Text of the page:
Semantic HTML Cheat Sheet

In html

Semantic HTML is a coding practice that involves using HTML tags to convey the meaning and structure of the content on a web page. It is a way of writing HTML that focuses on the purpose of the content rather than just its appearance.

The use of semantic HTML has several benefits. Firstly, it makes the content more accessible to users with disabilities, such as those who use screen readers. By using semantic tags such as <header>, <nav>, <main>, and <footer>, screen readers can better understand the structure of the page and provide a more meaningful reading experience for users.

Secondly, semantic HTML can improve search engine optimization (SEO). Search engines use the structure of a web page to understand its content and rank it accordingly. By using semantic tags, web developers can provide search engines with a clear understanding of the content and improve its visibility in search results.

Semantic HTML is a best practice for web development that can improve accessibility, SEO, and code maintainability. By using semantic tags to convey the meaning and structure of content, developers can create more accessible, searchable, and maintainable web pages.

This cheat sheet provides an overview of semantic HTML elements and their descriptions.

Basic Elements

<!DOCTYPE html>Defines the document type and version of HTML
<html>Defines the root element of an HTML document
<head>Contains metadata about the document, such as title and links to stylesheets
<title>Defines the title of the document, which appears in the browser tab
<body>Contains the visible content of the document

Text Elements

<h1> to <h6>Defines headings of different levels, with <h1> being the most important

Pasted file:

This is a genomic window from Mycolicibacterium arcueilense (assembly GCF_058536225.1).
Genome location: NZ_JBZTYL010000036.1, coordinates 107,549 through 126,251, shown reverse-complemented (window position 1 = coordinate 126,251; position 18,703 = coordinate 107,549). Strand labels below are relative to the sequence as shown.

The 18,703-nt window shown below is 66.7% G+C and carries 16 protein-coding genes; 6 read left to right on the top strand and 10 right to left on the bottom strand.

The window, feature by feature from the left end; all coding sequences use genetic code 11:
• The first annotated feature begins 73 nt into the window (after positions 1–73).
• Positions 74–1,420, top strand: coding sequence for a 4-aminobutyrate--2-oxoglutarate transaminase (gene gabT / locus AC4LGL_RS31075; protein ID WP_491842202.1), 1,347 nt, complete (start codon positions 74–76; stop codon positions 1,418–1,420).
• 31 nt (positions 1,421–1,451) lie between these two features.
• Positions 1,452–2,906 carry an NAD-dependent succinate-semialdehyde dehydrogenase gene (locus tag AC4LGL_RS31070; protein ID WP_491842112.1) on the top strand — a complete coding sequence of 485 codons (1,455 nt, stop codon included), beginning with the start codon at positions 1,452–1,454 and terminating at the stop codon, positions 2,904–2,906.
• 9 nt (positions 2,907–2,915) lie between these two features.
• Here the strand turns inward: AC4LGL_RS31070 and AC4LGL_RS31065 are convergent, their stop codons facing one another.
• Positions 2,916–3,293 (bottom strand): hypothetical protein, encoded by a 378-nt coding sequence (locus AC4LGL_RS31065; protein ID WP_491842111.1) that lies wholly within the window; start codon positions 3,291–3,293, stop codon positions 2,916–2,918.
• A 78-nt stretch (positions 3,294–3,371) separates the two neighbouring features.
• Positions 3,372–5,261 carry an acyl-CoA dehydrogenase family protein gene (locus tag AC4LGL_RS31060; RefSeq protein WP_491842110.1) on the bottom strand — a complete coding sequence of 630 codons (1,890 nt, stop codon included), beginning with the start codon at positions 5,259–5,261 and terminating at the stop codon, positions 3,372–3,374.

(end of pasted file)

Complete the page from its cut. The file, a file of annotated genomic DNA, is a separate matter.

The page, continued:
<p>Defines a paragraph of text
<a>Defines a hyperlink to another web page or resource
<em>Defines emphasized text
<strong>Defines strongly emphasized text
<blockquote>Defines a block of quoted text
<q>Defines a short inline quotation
<cite>Defines the title of a work, such as a book or article
<abbr>Defines an abbreviation or acronym
<address>Defines contact information for the author or owner of the document
<time>Defines a date or time

List Elements

<ul>Defines an unordered list
<ol>Defines an ordered list
<li>Defines a list item
<dl>Defines a description list
<dt>Defines a term in a description list
<dd>Defines the description of a term in a description list

Table Elements

<table>Defines a table
<caption>Defines a caption for a table
<thead>Defines the header section of a table
<tbody>Defines the body section of a table
<tfoot>Defines the footer section of a table
<tr>Defines a row in a table
<th>Defines a header cell in a table
<td>Defines a data cell in a table

Form Elements

<form>Defines a form for user input
<input>Defines an input field, such as text, password, checkbox, radio, or submit
<label>Defines a label for an input field
<select>Defines a drop-down list
<option>Defines an option in a drop-down list
<textarea>Defines a multi-line input field
<button>Defines a clickable button
<fieldset>Groups related form elements
<legend>Defines a caption for a fieldset

Media Elements

<img>Defines an image
<audio>Defines audio content
<video>Defines video content
<source>Defines alternative media sources for audio or video
<track>Defines text tracks for audio or video
<figure>Defines a figure with an optional caption
<figcaption>Defines a caption for a figure

Semantic Elements

<header>Defines a header section
<nav>Defines a navigation section
<main>Defines the main content of a document
<article>Defines an article or blog post
<section>Defines a section of a document
<aside>Defines a sidebar or related content
<footer>Defines a footer section